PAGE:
May 22, 2015



In This Issue
Congress’s Week: Medicare Reform, Health Reform Oversight and Observation Status
Medicare OEP Bill Heads to Ways and Means Markup Hearing
The Tallies are In…
And the Rates Keep Going Higher
Hit Parade
HUPAC Round Up
What We’re Reading
E-mail the Editor
Visit the NAHU Website
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The Tallies are In…

The 2015 tax season has come to an end and with it so has the special enrollment period (SEP) for tax filers seeking marketplace coverage. The SEP was introduced by the Administration for anybody filing their 2014 taxes this year who didn’t purchase coverage and were hit by the $95/1% of income penalty and wanted to avoid being hit by a $325/2% of income penalty for the 2015 tax year by getting an extra chance to purchase coverage outside of the open enrollment window. After the big lead up, a total of...drumroll please...147,000 individuals signed up for coverage. No, that’s not the figure for, say just California or one particular region of the country, it’s the total number of enrollees across the 36 federal marketplace states during the period lasting from March 15 through April 30. This total adds on to the 11.4 million who enrolled in coverage during the regular open enrollment period, which ended on February 15. The Centers of Medicare and Medicaid Services (CMS) said that it will not offer a similar tax-time SEP next year, claiming that it was a one-time only event for individuals figuring out too late that they should have gotten coverage during the law’s first year.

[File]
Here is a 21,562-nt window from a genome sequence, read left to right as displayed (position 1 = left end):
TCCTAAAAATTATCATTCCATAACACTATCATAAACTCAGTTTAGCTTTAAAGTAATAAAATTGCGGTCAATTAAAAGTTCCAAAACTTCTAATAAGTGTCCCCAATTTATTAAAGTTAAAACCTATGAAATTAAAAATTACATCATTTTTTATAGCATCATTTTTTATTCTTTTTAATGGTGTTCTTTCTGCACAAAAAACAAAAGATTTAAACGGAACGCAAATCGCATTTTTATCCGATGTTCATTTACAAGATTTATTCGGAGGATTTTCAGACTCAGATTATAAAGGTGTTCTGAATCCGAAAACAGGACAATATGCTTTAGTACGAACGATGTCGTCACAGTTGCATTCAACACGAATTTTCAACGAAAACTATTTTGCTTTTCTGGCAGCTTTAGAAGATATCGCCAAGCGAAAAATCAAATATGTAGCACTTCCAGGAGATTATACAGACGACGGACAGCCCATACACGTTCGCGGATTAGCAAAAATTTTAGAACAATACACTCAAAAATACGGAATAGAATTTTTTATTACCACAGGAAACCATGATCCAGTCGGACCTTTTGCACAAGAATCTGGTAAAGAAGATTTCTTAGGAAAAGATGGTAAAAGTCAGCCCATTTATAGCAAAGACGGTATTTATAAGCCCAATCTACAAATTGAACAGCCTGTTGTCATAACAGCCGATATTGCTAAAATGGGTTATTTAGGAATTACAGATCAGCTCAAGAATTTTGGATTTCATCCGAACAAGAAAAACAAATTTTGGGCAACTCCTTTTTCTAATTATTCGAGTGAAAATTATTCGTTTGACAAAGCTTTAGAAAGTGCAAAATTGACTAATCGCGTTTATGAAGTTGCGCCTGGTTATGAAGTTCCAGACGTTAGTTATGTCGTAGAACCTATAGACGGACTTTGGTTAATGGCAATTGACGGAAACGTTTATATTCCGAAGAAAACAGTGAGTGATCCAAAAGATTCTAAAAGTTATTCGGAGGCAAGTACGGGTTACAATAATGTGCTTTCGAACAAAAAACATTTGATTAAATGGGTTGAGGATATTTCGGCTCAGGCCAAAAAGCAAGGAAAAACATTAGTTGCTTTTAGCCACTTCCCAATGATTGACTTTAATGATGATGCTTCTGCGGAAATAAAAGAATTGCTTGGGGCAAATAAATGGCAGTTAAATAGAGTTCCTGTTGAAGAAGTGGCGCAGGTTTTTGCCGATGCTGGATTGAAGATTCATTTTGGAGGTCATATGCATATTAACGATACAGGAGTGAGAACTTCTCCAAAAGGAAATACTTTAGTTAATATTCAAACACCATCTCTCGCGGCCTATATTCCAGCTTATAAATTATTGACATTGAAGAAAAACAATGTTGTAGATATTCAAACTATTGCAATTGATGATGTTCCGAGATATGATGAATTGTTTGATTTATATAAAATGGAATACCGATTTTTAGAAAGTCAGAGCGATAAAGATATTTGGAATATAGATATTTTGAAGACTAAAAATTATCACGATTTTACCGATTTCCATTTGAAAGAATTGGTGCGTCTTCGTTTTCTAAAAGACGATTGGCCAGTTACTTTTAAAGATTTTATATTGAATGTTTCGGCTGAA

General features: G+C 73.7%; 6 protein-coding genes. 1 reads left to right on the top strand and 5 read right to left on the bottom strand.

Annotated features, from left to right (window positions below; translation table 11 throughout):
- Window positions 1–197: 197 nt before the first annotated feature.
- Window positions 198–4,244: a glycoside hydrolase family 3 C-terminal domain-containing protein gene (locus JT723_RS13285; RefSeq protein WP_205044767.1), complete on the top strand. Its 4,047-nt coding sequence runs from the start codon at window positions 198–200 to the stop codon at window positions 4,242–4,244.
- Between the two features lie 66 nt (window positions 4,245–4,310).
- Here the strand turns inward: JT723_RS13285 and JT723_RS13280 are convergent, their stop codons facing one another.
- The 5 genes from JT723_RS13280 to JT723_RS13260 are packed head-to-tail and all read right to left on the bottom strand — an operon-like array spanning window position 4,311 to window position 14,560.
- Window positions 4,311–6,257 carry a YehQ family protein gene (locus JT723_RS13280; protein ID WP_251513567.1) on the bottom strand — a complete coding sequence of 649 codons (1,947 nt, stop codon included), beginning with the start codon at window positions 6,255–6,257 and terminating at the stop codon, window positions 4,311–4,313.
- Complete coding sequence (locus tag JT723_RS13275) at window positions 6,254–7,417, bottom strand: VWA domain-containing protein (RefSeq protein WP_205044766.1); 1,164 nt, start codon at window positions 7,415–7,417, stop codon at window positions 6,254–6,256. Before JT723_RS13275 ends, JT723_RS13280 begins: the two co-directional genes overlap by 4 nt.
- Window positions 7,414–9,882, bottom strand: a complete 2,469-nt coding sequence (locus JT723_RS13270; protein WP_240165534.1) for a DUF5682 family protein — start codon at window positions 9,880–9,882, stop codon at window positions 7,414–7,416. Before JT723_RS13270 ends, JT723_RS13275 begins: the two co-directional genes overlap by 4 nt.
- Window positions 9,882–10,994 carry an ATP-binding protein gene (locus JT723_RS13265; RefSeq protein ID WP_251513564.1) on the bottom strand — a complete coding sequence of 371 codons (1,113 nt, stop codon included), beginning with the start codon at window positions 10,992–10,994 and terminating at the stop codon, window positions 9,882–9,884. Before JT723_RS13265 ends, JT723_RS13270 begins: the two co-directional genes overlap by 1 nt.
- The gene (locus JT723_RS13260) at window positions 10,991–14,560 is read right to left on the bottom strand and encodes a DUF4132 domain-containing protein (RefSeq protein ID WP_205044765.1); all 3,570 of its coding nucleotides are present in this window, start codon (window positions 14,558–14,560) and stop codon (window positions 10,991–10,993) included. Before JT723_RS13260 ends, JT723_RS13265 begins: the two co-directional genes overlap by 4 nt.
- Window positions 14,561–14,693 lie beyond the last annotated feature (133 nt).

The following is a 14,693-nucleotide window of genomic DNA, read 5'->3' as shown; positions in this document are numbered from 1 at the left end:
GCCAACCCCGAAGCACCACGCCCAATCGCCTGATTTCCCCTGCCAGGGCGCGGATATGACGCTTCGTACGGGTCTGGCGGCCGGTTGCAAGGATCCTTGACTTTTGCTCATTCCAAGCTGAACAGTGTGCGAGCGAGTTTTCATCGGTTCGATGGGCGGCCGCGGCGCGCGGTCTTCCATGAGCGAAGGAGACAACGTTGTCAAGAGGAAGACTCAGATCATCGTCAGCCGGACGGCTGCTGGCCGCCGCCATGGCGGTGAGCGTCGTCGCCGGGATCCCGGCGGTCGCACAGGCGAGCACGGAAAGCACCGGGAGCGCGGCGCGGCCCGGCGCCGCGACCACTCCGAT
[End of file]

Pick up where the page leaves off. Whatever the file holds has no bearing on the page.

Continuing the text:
State-based exchanges also released their SEP totals, and a few stood out for low enrollment numbers. Vermont’s Health Connect enrolled just 97 households during the period while Rhode Island’s Health Source exchange nabbed another 25 households. Amazingly, not a single person in Hawaii signed up during the SEP, which is emblematic of the state’s overall enrollment woes of its exchange, the Hawaii Health Connector. In its first year, only 8,592 residents signed up for exchange coverage and recent data shows only 37,000 Hawaii residents signed up for coverage through this year. Last week, the state decided to formally abandon the exchange, which needed another $28 million to keep its doors open. It is in the process of transitioning to, in a move expected to cost $30 million, and will formally cease operations on February 28, 2016. It will become the second state to formally abandon its state-based exchange, following Oregon earlier this year.

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